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A Guide to Microfilters

If you want a stable broadband service, you'll need to make sure your microfilters are fitted properly. The act of fitting a microfilter is easy, but knowing how many you need and where they should go can seem complicated if you have a lot of equipment connected to your line. It's easy when you know how though. Here we'll explain why you need microfilters, where to put them and what to avoid.

Why are microfilters needed?

Broadband shares space on your line with your telephone service. A microfilter is needed to separate the two and stop them from interfering with each other. Without microfilters you'll have problems with your connection and you may hear background noise when using your landline.

How many microfilters do you need?

It depends how many devices you use and where they are.

By devices we mean:

  • Telephones
  • Sky digital boxes
  • Fax machines
  • Burglar alarms

And anything else that plugs into your telephone line.

In short, if it uses your line then it needs a microfilter.

Key terms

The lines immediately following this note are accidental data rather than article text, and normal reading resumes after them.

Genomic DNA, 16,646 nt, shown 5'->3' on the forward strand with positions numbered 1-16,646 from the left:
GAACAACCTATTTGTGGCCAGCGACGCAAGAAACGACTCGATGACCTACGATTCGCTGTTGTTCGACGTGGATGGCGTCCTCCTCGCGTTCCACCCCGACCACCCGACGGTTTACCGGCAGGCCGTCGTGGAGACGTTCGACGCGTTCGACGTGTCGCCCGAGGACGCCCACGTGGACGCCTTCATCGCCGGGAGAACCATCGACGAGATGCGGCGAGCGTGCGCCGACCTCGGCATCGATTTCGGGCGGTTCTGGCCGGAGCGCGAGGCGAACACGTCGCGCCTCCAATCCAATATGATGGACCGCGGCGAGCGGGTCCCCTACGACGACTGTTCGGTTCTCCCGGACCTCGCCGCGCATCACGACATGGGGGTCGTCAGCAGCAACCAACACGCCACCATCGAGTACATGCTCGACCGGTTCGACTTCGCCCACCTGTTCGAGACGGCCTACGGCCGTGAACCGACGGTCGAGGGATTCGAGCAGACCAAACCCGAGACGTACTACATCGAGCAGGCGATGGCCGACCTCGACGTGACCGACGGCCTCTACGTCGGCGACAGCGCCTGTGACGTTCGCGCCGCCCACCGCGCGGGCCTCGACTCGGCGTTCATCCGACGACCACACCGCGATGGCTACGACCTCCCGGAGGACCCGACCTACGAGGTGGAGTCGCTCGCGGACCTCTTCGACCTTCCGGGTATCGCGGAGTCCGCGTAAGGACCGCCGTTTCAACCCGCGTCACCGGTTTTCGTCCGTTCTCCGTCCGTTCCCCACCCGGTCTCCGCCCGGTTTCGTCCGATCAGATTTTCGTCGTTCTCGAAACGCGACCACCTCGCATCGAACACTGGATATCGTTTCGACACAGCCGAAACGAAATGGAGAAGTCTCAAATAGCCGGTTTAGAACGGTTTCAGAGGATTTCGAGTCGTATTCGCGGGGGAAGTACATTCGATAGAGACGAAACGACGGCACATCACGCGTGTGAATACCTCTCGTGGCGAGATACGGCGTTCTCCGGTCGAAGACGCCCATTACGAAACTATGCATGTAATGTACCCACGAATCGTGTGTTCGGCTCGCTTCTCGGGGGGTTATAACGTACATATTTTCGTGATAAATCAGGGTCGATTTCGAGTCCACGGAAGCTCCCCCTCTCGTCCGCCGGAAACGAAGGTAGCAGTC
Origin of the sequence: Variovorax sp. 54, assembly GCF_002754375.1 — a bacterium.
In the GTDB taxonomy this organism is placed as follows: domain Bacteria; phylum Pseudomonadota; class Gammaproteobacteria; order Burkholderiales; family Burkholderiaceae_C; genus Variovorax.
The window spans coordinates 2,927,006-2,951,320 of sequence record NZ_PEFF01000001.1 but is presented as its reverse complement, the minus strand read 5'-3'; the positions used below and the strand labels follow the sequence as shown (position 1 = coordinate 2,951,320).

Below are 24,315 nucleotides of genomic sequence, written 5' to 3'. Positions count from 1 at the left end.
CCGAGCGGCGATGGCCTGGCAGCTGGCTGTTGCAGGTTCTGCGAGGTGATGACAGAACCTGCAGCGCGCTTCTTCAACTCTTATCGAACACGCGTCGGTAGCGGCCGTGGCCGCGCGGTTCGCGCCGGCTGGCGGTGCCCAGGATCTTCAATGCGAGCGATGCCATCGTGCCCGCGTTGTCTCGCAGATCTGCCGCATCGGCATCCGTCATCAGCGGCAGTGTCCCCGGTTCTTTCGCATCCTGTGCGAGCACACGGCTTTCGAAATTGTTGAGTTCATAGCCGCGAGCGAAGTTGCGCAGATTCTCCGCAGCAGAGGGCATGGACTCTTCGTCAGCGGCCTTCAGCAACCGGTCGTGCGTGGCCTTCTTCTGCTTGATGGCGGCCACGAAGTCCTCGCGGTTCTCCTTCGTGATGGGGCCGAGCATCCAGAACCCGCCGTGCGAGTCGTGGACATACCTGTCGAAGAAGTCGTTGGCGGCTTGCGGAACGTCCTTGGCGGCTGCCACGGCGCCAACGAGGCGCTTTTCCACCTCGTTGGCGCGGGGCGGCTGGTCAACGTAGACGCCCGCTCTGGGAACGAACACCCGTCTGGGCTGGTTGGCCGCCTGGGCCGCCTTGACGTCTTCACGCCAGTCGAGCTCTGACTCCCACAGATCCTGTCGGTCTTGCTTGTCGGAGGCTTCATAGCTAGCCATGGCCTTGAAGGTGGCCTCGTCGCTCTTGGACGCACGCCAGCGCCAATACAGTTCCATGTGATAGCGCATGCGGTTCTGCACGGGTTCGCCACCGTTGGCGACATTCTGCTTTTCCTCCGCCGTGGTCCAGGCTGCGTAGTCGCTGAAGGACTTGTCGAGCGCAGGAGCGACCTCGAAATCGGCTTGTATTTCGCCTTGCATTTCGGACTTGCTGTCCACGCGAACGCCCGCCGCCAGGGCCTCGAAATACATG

Broadband microfilter -  broadband support


This is a typical microfilter, also known as a filter or 'splitter'. The style varies between manufacturers but all filters should have two sockets, one for your broadband hardware (usually marked 'ADSL'), and one for a telephone device.

Telephone master socket - broadband  support

Master socket

This is the point where your telephone line enters your house from outside.

You might have several telephone sockets in your property, but all other sockets are connected from this one.

Where to fit your microfilters and broadband hardware

It can seem daunting if you've got a lot of equipment in your property, but bear the following in mind and you shouldn't go wrong:

  • Every device on your line needs to pass through a microfilter before it connects to a wall socket.
  • You can connect more than one device through a filter with a line splitter.
  • Make sure your broadband router or modem only passes through one filter.

If you can, try to install your broadband kit as close to the master socket as possible as this is where the broadband signal is strongest. If your computer isn't close by, try to use as little extension cable as possible.

If you’re using wireless you should be able to connect your kit directly to the master socket and connect to the wireless network from anywhere in your home.

Below you'll see a few examples of how to install your microfilters. We can't cover every combination but these should give you an idea of what to do.

How not to do it

This is how not to set up your equipment. If you follow the connection back from the router, you'll see that it passes through two microfilters before it gets to the master socket:

Having problems?

If you're having problems and this guide hasn't helped, please get in touch with us by raising a Question using Contact Us.


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